• Switching roles: If you would like to change roles during a code blue, then you should communicate with the teams involved, to make sure someone replaces you. And if no one is available to take up your place, then you shouldn’t switch roles. As you already know, this is a critical moment for every individual involved, and any mistake can lead to the death of the patient.
  • Leaving when the team arrives: Just because the code blue team has arrived doesn’t mean that you should leave the scene right away. Since you know this patient well, you might have some valuable information that the code blue team might need while attending to the patient.

If the resuscitation was successful, the nurse should transfer the patient to another area for further treatment or stabilization. If the issue arose due to cardiac problems, then the patient should be transferred to the ICU or a cardiac catheterization lab, in case there is one in the facility. The defibrillator or should remain attached to the patient so that you can continuously monitor their cardiac rhythm when they are being transferred. The team should also be accompanied by the airway manager. All procedures thereafter should follow the facility’s code blue policies.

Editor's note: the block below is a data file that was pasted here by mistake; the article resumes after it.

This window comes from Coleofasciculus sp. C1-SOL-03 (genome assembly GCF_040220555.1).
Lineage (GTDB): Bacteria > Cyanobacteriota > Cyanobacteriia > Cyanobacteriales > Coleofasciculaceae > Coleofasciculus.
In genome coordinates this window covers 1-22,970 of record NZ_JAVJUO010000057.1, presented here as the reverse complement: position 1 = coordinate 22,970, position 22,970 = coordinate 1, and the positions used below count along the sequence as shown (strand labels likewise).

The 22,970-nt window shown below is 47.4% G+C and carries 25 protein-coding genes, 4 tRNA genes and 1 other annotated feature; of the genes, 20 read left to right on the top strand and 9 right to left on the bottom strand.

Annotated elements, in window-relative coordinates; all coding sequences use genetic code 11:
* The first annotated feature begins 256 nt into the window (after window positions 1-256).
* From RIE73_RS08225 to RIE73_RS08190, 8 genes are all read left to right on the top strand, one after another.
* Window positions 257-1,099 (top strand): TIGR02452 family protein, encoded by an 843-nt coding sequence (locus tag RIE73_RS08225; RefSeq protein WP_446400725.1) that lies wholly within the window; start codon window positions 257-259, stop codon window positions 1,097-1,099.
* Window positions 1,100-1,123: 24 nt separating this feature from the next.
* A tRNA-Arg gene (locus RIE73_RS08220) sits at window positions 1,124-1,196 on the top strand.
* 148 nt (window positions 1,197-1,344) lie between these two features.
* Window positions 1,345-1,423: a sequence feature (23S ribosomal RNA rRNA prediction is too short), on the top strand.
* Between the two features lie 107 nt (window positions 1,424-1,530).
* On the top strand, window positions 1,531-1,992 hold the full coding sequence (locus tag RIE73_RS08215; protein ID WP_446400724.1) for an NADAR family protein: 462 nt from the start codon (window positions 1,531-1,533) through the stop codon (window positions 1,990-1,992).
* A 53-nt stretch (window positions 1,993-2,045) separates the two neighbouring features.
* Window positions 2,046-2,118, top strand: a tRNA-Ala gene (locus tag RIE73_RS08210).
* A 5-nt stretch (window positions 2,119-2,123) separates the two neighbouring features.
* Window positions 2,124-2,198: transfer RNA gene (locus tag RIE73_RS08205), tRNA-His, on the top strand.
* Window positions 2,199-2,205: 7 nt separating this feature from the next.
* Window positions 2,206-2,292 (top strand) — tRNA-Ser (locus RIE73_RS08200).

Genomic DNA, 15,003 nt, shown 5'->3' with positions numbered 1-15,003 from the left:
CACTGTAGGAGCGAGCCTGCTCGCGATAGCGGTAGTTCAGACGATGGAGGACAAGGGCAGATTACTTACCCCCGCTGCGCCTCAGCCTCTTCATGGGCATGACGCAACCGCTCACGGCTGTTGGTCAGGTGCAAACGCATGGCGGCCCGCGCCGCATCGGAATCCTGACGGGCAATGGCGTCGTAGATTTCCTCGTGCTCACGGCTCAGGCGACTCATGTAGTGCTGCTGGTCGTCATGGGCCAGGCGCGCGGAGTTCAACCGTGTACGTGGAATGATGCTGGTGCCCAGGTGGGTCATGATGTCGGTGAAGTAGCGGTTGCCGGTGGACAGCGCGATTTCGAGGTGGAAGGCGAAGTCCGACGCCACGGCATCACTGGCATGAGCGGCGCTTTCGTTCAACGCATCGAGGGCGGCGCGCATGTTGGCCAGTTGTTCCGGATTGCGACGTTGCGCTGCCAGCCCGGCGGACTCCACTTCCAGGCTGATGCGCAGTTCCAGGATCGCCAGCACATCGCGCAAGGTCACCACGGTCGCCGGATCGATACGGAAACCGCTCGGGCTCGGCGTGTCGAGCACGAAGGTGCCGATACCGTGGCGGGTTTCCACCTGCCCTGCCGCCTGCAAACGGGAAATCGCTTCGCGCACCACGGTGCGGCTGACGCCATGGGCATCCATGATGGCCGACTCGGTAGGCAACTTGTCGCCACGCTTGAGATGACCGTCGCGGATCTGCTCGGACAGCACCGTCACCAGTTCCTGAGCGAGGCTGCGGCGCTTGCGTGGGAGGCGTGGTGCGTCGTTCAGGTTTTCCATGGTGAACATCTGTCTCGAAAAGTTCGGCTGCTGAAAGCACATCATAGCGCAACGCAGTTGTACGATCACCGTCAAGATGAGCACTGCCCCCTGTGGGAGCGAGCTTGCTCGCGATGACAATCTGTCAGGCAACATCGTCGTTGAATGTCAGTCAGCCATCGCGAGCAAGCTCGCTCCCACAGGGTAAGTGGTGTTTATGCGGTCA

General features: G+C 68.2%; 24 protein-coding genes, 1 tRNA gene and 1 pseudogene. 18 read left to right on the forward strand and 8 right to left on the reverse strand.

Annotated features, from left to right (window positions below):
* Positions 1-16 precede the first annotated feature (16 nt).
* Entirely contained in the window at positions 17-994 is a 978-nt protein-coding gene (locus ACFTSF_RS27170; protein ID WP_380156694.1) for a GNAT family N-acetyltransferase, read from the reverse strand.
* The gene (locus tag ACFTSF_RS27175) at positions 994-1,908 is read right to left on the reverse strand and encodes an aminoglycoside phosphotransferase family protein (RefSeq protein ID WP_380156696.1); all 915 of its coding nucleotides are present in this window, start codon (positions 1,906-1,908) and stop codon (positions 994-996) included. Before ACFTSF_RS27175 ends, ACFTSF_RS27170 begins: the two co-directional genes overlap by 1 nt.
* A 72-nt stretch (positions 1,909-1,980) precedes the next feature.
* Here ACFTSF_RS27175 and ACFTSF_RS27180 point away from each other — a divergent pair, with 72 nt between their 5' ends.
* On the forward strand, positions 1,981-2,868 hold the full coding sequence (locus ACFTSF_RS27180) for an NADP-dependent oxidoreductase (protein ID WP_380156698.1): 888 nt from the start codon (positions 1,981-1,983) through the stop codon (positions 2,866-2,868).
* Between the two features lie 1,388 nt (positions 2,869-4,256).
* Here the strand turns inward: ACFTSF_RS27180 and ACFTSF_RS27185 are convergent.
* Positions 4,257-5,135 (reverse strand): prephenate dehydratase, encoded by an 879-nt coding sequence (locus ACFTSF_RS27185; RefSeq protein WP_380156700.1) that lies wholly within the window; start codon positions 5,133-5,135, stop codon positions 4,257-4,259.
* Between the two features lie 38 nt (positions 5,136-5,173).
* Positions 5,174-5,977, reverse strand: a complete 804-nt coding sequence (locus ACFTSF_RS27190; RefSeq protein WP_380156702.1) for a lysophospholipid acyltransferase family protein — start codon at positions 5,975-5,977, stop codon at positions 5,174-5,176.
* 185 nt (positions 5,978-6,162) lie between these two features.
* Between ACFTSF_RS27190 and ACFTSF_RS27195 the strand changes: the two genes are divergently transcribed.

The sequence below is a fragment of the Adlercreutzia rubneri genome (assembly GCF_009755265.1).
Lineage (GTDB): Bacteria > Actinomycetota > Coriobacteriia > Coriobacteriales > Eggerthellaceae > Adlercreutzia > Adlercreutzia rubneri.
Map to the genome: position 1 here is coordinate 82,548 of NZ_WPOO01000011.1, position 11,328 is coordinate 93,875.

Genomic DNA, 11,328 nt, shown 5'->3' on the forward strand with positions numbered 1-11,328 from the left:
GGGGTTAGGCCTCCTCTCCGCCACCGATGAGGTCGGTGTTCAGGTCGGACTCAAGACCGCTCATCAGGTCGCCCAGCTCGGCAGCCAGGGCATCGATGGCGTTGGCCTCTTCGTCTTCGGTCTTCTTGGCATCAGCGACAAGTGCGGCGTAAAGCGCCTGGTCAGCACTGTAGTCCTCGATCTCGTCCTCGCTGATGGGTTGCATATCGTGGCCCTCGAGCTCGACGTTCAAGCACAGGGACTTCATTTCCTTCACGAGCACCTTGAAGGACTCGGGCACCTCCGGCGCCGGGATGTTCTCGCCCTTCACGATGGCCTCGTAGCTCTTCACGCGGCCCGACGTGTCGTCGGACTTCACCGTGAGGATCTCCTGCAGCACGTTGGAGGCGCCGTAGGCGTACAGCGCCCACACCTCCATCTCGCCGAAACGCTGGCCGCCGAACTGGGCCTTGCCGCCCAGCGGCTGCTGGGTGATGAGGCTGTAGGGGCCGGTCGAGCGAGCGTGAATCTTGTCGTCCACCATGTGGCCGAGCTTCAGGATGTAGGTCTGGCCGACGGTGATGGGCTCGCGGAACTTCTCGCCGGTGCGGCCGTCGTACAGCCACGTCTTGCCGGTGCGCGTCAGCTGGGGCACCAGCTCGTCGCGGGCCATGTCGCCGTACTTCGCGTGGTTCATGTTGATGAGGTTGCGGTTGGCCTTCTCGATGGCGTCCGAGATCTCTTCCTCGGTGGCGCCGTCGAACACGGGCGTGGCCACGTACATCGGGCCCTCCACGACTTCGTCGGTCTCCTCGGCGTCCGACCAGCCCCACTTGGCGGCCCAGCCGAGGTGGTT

Closing Remarks

If you are a nurse, experiencing code blue for the first time can be a terrifying and unforgettable experience in your nursing career, since it happens fast and unexpectedly. But after going through it, you will be more skilled and confident to handle such situations in the future. Also, most healthcare facilities offer code blue mock-up sessions, to acquaint their nurses on what to expect during such situations. Therefore, make sure you attend all those mock-up sessions whenever you are available.

Author Biography

This page was authored by , who represents the Boot Bomb. Brian is backed up by an expert team, made up of experienced family and friends, all of which are knowledgeable in the ways of footwear and/or hiking. His ancestors used to own a shoe store for almost a century. He has lived and breathed footwear for as long as he can remember.